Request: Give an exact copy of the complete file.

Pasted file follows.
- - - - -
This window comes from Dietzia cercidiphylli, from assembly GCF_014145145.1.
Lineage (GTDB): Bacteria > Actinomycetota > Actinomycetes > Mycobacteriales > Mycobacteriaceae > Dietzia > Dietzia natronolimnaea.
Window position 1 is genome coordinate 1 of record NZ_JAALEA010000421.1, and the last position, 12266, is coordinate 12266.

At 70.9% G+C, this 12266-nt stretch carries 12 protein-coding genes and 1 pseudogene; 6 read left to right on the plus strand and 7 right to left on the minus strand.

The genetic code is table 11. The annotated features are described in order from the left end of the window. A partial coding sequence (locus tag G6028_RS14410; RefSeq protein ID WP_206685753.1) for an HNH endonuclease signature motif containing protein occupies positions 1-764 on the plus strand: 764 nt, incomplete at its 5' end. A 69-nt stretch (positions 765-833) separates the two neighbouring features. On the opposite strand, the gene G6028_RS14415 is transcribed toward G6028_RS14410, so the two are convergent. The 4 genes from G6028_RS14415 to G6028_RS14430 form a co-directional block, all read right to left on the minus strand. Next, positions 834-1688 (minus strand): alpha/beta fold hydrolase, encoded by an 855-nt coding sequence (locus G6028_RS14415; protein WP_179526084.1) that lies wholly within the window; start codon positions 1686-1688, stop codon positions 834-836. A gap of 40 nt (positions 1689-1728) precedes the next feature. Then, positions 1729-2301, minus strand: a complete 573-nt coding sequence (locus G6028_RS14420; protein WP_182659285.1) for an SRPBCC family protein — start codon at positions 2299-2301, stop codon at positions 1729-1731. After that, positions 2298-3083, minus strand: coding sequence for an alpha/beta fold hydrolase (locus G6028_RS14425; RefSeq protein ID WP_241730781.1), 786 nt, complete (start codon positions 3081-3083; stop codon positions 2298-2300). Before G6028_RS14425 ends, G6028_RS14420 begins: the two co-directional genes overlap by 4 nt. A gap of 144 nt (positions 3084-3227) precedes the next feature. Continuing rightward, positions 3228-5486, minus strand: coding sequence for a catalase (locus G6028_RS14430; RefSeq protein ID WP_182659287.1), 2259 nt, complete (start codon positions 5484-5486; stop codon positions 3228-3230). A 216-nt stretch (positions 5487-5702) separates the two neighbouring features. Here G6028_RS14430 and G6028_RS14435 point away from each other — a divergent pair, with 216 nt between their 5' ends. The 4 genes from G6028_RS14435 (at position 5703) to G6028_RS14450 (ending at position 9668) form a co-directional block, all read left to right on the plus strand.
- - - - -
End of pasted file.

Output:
This window comes from Dietzia cercidiphylli, from assembly GCF_014145145.1.
Lineage (GTDB): Bacteria > Actinomycetota > Actinomycetes > Mycobacteriales > Mycobacteriaceae > Dietzia > Dietzia natronolimnaea.
Window position 1 is genome coordinate 1 of record NZ_JAALEA010000421.1, and the last position, 12266, is coordinate 12266.

At 70.9% G+C, this 12266-nt stretch carries 12 protein-coding genes and 1 pseudogene; 6 read left to right on the plus strand and 7 right to left on the minus strand.

The genetic code is table 11. The annotated features are described in order from the left end of the window. A partial coding sequence (locus tag G6028_RS14410; RefSeq protein ID WP_206685753.1) for an HNH endonuclease signature motif containing protein occupies positions 1-764 on the plus strand: 764 nt, incomplete at its 5' end. A 69-nt stretch (positions 765-833) separates the two neighbouring features. On the opposite strand, the gene G6028_RS14415 is transcribed toward G6028_RS14410, so the two are convergent. The 4 genes from G6028_RS14415 to G6028_RS14430 form a co-directional block, all read right to left on the minus strand. Next, positions 834-1688 (minus strand): alpha/beta fold hydrolase, encoded by an 855-nt coding sequence (locus G6028_RS14415; protein WP_179526084.1) that lies wholly within the window; start codon positions 1686-1688, stop codon positions 834-836. A gap of 40 nt (positions 1689-1728) precedes the next feature. Then, positions 1729-2301, minus strand: a complete 573-nt coding sequence (locus G6028_RS14420; protein WP_182659285.1) for an SRPBCC family protein — start codon at positions 2299-2301, stop codon at positions 1729-1731. After that, positions 2298-3083, minus strand: coding sequence for an alpha/beta fold hydrolase (locus G6028_RS14425; RefSeq protein ID WP_241730781.1), 786 nt, complete (start codon positions 3081-3083; stop codon positions 2298-2300). Before G6028_RS14425 ends, G6028_RS14420 begins: the two co-directional genes overlap by 4 nt. A gap of 144 nt (positions 3084-3227) precedes the next feature. Continuing rightward, positions 3228-5486, minus strand: coding sequence for a catalase (locus G6028_RS14430; RefSeq protein ID WP_182659287.1), 2259 nt, complete (start codon positions 5484-5486; stop codon positions 3228-3230). A 216-nt stretch (positions 5487-5702) separates the two neighbouring features. Here G6028_RS14430 and G6028_RS14435 point away from each other — a divergent pair, with 216 nt between their 5' ends. The 4 genes from G6028_RS14435 (at position 5703) to G6028_RS14450 (ending at position 9668) form a co-directional block, all read left to right on the plus strand.